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Nothing inspires honesty like fear or trouble. - Steve Maraboli

In Recovery – Benefits of a Recovery Journal

I always wanted to be a writer and during some of my drinking sprees, I would open that second bottle of wine, get out pen and paper and start writing what I thought were very important and life changing revelations. These writings seemed to be in the form of letters. I remember writing long letters to my Father (because I had “Daddy” issues; and because phoning him at that hour of the night wouldn’t win me the kind of attention I wanted). I also wrote letters to my husband (because I had “husband” issues; although I’m only on my third), and I often wrote letters for the benefit of all mankind.

In the morning I would take my sick self downstairs and find my illegible scratching strewn across my desk or under the desk. Sometimes I would find these letters in unexpected places, probably because I wanted them to be my private musings and thought to hide them away. I actually thought that these letters contained brilliant gems of wisdom and that I should keep them for future reference. Ironically, during my alcohol free days, I was absolutely mute. I could not put one word on a piece of paper. This led me further to believe that my real genius only comes out when I am drinking wine in copious amounts.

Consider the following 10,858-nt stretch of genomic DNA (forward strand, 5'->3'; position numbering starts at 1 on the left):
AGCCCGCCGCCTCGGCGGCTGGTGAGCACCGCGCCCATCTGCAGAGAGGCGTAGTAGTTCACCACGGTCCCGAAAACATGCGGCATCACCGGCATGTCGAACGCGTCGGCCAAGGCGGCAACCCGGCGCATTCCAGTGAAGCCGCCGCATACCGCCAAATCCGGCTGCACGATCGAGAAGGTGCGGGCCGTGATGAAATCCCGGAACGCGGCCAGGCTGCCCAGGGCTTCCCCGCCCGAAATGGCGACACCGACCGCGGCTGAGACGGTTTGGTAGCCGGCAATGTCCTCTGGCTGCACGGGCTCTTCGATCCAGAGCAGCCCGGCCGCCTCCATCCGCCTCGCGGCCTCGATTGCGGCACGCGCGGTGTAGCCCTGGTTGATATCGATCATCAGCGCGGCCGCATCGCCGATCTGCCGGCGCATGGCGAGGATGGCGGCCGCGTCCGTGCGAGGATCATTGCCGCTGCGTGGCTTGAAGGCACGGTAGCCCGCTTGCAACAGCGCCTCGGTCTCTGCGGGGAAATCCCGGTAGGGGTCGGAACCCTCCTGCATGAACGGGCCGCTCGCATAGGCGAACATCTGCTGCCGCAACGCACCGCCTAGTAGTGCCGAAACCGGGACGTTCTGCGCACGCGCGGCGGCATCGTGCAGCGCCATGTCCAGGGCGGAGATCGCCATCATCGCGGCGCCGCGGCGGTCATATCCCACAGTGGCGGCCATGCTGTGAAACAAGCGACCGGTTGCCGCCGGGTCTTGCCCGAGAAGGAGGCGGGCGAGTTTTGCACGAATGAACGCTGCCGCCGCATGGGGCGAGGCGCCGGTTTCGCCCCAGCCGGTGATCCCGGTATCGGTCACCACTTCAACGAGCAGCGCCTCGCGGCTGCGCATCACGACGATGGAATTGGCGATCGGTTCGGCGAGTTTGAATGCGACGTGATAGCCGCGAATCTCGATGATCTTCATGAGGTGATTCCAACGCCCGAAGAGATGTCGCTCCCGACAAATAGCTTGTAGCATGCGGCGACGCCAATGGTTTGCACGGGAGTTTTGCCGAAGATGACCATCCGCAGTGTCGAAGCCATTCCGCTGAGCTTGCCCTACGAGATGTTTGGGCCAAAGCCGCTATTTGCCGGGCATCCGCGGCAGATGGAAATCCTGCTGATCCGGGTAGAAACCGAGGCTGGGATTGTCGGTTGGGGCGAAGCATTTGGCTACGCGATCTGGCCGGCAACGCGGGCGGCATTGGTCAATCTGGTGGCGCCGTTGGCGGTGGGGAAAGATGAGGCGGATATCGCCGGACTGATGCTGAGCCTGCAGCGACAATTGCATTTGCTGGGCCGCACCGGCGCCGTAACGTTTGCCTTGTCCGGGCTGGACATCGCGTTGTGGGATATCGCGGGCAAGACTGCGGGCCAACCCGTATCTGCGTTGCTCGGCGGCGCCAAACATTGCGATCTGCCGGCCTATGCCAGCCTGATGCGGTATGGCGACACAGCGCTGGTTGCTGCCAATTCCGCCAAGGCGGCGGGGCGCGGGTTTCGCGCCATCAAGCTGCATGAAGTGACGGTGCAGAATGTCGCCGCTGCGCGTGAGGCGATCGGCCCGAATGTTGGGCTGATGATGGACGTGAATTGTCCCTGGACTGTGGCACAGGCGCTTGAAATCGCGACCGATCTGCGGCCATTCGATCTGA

This was my feeble attempt at starting a personal journal and it was a huge benefit to me. It kept me occupied and stopped me from making embarrassing phone calls in the middle of the night.

There are all types of journals. Some people start travel diaries, bug-list diaries, prayer diaries, confession diaries, weather diaries. Others have companion journals where they write down the private parts of their life. And yes, journals can even be in the form of letters. Take for example the letters written by John Adams to his wife Abigail. They exchanged over 1100 letters which follow their courtship and his political career.

Barnet and Stubbs draw a distinction between a journal and a diary.

“A diary mentions things that have happened; a journal reflects on the happenings. A diary lists appointments; a journal records events, but gives some sense of why they were meaningful.”